That summer, I’d picked up a copy of The Count of Monte Cristo by Alexandre Dumas and was reading it in my off hours. Previous to this, I’d only known it as an exciting story of revenge, since that’s what the countless movie and TV adaptations always focused on. But it’s more than just a revenge story, it’s a philosophically deep examination of forgiveness and God’s role in giving justice. I was surprised by this, and was starting to realize that the concept of God and religion was not as philosophically trivial as I had thought.

All of this culminated one day, as I was walking across that beautiful La Jolla campus. I stopped in my tracks when it hit me—I believed in God! I was so happy; it was like a weight had been lifted from my heart. I realized that most of the pain I’d experienced in my life was of my own making, but that God had used it to make me wiser and more compassionate. It was a great relief to discover that there was a reason for suffering, and that it was because God was loving and just. God could not be perfectly just unless I—just like everyone else—was made to suffer for the bad things I’d done.

The Count of Monte Cristo is one of my favorite, favorite books as well, and had the same impact on me as it did on her.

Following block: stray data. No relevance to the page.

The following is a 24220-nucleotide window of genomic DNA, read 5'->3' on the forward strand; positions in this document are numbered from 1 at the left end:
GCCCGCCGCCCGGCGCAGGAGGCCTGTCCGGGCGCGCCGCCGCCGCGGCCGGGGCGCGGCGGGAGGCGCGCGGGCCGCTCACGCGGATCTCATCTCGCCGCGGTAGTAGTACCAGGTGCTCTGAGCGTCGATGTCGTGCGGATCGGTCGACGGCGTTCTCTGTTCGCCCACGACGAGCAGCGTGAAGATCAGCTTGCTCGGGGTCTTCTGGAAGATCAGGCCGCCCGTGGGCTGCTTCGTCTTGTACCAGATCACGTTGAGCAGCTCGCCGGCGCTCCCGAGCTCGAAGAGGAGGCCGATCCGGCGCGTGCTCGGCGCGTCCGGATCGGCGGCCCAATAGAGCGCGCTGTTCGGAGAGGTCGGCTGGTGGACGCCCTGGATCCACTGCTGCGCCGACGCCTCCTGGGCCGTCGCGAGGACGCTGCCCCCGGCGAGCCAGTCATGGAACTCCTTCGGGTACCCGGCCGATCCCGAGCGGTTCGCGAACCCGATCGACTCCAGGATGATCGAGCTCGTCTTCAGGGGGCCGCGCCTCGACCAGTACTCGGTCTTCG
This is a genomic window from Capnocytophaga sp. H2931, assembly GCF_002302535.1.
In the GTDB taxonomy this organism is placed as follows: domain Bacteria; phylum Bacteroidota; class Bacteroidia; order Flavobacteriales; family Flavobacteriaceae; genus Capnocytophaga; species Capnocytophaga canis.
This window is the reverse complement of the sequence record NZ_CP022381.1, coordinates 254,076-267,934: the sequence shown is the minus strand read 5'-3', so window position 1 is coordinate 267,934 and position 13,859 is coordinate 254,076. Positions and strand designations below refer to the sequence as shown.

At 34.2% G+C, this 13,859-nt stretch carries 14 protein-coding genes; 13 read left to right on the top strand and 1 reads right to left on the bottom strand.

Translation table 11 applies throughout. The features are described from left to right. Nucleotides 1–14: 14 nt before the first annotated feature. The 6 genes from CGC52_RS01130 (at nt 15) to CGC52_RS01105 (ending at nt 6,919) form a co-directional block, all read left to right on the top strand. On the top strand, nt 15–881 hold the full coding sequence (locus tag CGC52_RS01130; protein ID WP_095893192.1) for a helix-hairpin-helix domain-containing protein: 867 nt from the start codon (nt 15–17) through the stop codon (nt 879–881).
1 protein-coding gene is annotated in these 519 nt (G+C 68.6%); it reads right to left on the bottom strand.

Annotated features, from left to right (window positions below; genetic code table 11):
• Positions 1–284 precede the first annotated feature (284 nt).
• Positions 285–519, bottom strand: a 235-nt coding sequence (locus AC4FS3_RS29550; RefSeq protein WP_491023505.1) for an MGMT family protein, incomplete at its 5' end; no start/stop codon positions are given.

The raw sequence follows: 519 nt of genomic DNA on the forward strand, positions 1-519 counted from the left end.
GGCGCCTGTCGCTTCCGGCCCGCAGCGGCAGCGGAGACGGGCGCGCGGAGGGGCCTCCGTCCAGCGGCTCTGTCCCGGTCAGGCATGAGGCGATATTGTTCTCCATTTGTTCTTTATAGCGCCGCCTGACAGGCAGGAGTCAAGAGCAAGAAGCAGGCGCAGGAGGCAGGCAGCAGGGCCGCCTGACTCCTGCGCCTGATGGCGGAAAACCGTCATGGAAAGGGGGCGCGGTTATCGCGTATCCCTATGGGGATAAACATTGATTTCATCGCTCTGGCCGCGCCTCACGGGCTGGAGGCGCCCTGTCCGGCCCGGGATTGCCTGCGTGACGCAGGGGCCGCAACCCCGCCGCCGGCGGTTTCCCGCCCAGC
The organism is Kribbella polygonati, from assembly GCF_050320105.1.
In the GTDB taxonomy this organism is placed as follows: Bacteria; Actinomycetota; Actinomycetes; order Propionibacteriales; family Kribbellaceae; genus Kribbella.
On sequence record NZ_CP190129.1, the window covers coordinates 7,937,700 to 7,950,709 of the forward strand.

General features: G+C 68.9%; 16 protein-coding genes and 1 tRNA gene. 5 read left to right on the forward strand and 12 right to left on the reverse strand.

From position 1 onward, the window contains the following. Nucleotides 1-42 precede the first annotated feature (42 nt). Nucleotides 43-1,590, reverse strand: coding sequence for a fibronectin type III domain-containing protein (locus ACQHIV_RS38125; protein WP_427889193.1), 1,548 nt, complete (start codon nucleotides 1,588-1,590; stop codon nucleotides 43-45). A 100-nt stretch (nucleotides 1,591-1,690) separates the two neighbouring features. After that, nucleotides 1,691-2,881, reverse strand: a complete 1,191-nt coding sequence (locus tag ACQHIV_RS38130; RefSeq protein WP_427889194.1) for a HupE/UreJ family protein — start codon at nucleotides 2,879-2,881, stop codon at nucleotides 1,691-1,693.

OK, that’s enough for this post. Go read the rest, and please share it.

I spoke to her recently and she told me that she is working on several projects that are designed to get people more familiar with science and Bible issues. This woman is an expert Christian apologist and her life will have an influence. Are you going to be like her? Will you mentor others to be like her? Will you marry someone like her? Will you raise children who are like her? I think we should all have a plan to study the areas that are important and have an influence for God with what we learn.

Positive arguments for Christian theism

Have you ever read the Bible in order to find out what God thinks?

Two authors came to my attention while browsing tweets this week. The first is Rachel Hollis, who presents herself as a Christian but who isn’t (see below). The second is by Sarah Bessey, whose book contains a chapter where the author urges God to help her to hate a certain group of people solely because of their skin color. What is causing people who claim to be Christian to buy these books?

I found this list of progressive Christians on Alisa Childers’ blog. Childers is very reliable, having written a detail-filled book about attempts by progressives to distort the gospel.

She writes this about Jen Hatmaker, a progressive: